It's time to learn how to solder electronics and wires; forget about breadboards and jumper cables. Join us as we construct a simple circuit to show you a range of techniques you may use for your own home improvement projects and repairs.
What Are We Making?
To get started on this project, we've decided to use an exceptionally simple circuit. You can solder a range of components without the difficulty of working with a complicated web of wires by using a potentiometer to adjust the brightness of an LED powered by a 9-volt battery.
What Do You Need?
- 1 x LED
- 1 x 1kΩ resistor
- 1 x 10kΩ (kiloohms) potentiometer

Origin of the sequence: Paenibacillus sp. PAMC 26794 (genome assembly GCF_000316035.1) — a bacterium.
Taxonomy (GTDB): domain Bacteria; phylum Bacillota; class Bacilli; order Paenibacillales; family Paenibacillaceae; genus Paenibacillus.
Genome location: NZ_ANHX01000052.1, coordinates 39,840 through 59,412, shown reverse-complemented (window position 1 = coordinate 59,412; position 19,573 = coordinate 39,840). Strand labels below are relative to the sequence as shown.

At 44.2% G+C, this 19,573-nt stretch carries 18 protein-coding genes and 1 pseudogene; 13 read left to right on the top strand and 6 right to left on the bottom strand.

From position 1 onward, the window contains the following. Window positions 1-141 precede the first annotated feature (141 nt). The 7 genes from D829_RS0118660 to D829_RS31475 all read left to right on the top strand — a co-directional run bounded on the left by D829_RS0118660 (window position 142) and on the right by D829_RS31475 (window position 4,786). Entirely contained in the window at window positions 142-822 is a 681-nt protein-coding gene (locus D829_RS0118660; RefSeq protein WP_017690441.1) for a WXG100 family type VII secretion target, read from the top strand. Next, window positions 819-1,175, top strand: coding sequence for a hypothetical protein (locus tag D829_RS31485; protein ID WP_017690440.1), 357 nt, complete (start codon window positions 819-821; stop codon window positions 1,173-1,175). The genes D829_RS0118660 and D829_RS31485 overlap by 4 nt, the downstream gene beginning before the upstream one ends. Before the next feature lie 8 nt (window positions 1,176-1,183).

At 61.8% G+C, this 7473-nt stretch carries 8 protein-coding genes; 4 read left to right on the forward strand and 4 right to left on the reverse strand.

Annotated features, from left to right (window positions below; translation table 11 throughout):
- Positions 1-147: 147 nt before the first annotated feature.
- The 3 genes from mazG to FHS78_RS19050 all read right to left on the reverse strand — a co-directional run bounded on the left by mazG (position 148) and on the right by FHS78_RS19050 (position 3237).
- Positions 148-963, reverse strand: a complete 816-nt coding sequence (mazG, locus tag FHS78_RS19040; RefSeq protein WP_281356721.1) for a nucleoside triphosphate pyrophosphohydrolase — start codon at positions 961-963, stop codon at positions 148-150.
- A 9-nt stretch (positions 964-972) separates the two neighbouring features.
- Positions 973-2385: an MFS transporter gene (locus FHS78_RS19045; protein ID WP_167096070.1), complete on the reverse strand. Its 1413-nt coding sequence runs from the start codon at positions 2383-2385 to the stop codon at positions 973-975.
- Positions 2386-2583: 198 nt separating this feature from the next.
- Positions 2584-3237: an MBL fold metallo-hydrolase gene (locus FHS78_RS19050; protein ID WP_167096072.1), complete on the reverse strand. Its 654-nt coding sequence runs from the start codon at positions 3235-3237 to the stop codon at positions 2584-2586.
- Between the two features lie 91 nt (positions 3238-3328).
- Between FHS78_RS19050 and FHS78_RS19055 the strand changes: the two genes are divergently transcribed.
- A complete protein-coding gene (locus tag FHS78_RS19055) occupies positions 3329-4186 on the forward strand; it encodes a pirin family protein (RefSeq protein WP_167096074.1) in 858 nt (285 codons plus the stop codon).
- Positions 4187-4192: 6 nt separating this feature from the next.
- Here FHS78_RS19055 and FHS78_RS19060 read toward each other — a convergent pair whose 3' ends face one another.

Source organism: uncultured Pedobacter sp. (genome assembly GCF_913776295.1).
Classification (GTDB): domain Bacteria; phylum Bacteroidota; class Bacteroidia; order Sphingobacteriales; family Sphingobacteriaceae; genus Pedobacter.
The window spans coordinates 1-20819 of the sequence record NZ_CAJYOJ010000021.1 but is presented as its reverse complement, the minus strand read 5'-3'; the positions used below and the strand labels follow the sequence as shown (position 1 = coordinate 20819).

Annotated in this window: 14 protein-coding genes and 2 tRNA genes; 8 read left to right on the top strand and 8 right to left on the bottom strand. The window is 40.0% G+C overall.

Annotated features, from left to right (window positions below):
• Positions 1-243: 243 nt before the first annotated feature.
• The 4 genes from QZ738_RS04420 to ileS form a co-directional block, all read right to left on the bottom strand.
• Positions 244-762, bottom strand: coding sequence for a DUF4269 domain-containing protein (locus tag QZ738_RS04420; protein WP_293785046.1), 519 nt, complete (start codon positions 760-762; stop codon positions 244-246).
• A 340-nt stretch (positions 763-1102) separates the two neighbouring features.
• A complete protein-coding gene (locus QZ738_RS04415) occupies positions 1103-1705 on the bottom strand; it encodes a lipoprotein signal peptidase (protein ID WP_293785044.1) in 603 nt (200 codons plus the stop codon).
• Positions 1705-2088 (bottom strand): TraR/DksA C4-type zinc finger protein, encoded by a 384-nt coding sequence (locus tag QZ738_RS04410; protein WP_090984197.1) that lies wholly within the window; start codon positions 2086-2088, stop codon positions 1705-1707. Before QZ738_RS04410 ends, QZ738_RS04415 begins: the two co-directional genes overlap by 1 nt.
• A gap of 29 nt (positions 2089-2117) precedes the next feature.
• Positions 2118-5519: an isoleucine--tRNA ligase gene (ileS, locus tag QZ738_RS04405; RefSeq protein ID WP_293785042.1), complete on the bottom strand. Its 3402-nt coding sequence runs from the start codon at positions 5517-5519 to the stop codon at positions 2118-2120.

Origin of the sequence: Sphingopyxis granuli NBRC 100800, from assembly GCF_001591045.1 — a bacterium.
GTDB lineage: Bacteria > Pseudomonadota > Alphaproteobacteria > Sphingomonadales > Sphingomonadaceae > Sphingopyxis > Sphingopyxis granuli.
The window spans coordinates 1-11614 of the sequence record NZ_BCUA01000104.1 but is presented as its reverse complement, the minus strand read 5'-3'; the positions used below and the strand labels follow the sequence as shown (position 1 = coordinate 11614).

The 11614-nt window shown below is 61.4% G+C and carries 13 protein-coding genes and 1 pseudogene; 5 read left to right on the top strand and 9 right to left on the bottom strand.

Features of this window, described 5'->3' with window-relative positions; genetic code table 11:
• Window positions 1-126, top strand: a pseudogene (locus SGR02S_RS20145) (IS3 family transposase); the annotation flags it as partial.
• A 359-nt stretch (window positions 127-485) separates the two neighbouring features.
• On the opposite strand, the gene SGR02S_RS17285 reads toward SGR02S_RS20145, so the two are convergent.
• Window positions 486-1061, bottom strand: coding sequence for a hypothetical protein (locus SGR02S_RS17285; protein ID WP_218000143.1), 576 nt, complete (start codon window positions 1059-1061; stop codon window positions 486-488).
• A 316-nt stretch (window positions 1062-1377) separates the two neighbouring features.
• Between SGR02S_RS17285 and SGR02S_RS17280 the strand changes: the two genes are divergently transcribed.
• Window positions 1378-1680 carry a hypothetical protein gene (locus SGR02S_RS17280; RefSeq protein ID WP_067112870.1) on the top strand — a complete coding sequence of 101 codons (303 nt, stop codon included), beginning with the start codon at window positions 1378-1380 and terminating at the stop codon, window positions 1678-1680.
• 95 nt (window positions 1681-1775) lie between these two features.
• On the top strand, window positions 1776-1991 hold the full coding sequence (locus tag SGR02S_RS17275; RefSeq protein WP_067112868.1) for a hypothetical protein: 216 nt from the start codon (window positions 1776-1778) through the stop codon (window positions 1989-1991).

- 1 x 9V battery
- 1 x 9V battery connector harness (Optional)
- 1 x Blank PCB (Optional)
- 22 to 28 AWG PVC or silicone-coated wire
Small electronic components known as LEDs, or light-emitting diodes, may produce light when power is passed through them. Our LED has two legs, one for positive and one for negative, making it extremely simple to work with.
The 1kΩ resistor
If we let the whole battery current pass through our LED, it would simply flicker out, so we need a resistor to restrict the current and protect our LED. The order of the color bands on a resistor may be used to tell its value.
The 10kΩ Potentiometer
Potentiometers have a similar role to resistors in a circuit by restricting the flow of current, but they also provide variable control in the form of a rotary knob or slider. By reducing or increasing the current that is permitted to flow to our LED, we may make it brighter or dimmer.